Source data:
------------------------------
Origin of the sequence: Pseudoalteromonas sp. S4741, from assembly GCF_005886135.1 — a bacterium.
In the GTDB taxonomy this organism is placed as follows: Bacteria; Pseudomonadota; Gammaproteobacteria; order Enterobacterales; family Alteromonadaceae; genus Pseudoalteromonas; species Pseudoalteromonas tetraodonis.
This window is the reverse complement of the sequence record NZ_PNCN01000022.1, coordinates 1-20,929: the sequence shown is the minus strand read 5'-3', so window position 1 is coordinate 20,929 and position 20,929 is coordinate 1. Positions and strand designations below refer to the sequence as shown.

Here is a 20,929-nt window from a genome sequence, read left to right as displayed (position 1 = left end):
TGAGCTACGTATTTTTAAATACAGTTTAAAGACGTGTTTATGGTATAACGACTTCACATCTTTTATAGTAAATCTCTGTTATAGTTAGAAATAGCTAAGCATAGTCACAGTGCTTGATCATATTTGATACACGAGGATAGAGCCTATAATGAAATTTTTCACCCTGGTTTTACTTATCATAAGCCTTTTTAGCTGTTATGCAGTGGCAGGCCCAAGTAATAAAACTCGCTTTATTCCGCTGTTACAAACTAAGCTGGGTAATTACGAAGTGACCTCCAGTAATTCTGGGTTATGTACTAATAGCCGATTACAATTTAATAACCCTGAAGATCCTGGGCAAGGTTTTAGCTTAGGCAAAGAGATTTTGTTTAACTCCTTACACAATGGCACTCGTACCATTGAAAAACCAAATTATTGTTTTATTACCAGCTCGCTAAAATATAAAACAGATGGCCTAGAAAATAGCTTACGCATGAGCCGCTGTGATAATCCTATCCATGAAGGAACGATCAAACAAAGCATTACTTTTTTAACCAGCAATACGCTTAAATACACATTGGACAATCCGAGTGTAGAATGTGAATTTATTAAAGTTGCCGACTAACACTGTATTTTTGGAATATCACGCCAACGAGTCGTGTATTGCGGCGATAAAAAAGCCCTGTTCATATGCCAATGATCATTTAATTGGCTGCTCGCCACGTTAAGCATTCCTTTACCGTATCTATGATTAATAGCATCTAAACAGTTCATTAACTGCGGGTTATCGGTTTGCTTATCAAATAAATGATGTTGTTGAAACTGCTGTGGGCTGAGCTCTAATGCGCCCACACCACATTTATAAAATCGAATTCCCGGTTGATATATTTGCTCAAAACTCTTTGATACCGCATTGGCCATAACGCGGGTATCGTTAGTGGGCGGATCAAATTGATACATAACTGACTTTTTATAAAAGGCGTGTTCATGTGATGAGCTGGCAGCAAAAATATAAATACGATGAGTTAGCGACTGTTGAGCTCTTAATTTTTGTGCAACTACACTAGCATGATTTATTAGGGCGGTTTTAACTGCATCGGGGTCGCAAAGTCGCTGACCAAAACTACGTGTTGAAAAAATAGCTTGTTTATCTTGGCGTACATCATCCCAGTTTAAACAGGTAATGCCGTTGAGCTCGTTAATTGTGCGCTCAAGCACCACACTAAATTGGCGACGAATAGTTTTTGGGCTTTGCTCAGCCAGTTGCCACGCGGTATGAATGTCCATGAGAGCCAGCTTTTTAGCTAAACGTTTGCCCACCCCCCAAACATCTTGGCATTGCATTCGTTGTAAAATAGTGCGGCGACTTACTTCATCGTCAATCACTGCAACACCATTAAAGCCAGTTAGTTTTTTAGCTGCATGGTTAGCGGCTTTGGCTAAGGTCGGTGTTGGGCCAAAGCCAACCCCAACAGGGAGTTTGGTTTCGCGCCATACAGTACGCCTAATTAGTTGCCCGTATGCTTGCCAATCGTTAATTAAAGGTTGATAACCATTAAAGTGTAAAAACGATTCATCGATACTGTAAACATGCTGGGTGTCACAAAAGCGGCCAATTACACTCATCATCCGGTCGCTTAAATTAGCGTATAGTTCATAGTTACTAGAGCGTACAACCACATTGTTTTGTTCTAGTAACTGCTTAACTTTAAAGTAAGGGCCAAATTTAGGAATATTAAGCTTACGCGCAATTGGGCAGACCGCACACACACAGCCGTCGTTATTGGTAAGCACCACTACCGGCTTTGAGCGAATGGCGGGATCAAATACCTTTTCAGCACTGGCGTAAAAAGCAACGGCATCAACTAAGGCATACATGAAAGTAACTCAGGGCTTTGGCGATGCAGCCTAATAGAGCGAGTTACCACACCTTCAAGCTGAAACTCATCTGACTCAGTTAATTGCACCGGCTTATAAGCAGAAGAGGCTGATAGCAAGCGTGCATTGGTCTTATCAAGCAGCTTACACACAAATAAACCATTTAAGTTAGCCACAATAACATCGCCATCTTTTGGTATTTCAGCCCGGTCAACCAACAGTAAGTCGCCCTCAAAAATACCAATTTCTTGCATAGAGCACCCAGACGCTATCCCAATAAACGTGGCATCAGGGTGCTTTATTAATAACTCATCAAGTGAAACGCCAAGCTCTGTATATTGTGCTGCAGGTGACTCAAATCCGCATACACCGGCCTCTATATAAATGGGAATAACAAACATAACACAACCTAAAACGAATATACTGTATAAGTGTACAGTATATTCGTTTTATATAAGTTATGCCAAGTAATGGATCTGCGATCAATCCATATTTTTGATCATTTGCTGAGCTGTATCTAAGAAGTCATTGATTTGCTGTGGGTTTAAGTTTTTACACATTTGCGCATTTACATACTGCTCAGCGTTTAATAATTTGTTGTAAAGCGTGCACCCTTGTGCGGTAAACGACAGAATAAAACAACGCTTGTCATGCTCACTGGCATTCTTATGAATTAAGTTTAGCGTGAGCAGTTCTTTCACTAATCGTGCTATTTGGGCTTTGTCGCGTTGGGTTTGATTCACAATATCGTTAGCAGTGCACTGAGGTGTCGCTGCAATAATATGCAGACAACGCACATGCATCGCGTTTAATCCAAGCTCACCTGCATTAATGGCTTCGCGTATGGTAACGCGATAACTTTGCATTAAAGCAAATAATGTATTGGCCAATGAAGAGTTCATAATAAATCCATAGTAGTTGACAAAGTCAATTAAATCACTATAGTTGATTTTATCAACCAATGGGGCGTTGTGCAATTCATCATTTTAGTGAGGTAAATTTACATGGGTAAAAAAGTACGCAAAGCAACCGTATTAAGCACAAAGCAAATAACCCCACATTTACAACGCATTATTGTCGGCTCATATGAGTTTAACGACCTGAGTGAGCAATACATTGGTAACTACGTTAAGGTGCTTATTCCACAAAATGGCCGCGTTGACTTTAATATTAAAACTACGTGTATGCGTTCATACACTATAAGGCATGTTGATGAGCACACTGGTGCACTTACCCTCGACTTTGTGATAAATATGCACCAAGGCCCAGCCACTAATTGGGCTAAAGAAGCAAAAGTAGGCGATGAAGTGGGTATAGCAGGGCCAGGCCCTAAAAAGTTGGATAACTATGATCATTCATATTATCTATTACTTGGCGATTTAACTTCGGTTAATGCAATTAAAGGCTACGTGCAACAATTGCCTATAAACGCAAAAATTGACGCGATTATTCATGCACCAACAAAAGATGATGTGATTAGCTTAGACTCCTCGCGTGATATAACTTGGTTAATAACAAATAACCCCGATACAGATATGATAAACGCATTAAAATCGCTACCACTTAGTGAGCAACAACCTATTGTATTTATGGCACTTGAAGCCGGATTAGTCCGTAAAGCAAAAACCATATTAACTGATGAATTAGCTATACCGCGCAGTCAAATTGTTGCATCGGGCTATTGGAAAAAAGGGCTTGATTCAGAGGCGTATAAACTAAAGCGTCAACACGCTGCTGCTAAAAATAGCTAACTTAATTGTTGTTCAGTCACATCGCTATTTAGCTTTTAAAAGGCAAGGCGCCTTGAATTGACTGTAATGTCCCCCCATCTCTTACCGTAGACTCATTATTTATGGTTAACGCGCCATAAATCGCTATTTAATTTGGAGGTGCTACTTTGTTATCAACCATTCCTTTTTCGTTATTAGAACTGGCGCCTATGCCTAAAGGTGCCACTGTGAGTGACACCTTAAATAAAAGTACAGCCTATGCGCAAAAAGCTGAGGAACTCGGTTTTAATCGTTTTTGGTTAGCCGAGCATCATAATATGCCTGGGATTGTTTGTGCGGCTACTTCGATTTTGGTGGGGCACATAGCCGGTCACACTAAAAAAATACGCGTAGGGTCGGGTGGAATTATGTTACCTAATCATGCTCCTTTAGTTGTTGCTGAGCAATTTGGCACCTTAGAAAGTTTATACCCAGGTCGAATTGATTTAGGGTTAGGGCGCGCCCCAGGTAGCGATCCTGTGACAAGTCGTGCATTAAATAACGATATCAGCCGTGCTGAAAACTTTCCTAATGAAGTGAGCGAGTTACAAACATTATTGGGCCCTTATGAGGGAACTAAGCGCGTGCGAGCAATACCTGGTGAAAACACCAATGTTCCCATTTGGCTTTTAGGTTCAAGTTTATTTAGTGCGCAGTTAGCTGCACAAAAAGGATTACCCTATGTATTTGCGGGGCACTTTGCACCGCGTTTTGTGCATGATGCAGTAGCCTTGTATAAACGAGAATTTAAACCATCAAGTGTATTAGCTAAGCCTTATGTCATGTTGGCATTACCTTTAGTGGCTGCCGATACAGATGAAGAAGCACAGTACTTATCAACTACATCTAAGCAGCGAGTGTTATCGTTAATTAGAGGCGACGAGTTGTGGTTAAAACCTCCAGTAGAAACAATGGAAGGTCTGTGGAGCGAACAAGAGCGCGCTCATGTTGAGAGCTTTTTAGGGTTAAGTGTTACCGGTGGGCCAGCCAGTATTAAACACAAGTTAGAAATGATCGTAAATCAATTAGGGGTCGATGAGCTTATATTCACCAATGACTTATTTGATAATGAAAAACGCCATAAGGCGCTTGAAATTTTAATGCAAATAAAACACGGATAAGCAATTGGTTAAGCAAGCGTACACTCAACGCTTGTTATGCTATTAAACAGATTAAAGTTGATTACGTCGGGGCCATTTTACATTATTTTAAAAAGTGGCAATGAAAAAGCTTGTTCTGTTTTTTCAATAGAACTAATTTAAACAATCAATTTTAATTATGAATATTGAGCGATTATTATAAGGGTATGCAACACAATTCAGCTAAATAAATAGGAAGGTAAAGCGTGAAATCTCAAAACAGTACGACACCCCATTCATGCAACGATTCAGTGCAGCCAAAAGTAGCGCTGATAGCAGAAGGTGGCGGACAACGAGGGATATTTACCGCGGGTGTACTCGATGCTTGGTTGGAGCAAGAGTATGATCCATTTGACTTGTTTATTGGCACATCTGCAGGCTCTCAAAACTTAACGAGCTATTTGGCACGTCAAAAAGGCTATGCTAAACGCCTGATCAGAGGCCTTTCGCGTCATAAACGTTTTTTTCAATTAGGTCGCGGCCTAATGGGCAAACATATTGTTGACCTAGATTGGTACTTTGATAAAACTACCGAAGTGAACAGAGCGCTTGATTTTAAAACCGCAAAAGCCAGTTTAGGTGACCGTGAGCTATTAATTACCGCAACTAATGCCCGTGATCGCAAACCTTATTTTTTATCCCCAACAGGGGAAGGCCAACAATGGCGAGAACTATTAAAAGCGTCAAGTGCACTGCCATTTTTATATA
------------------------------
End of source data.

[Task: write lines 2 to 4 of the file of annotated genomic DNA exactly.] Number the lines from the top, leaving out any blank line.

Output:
In the GTDB taxonomy this organism is placed as follows: Bacteria; Pseudomonadota; Gammaproteobacteria; order Enterobacterales; family Alteromonadaceae; genus Pseudoalteromonas; species Pseudoalteromonas tetraodonis.
This window is the reverse complement of the sequence record NZ_PNCN01000022.1, coordinates 1-20,929: the sequence shown is the minus strand read 5'-3', so window position 1 is coordinate 20,929 and position 20,929 is coordinate 1. Positions and strand designations below refer to the sequence as shown.

Here is a 20,929-nt window from a genome sequence, read left to right as displayed (position 1 = left end):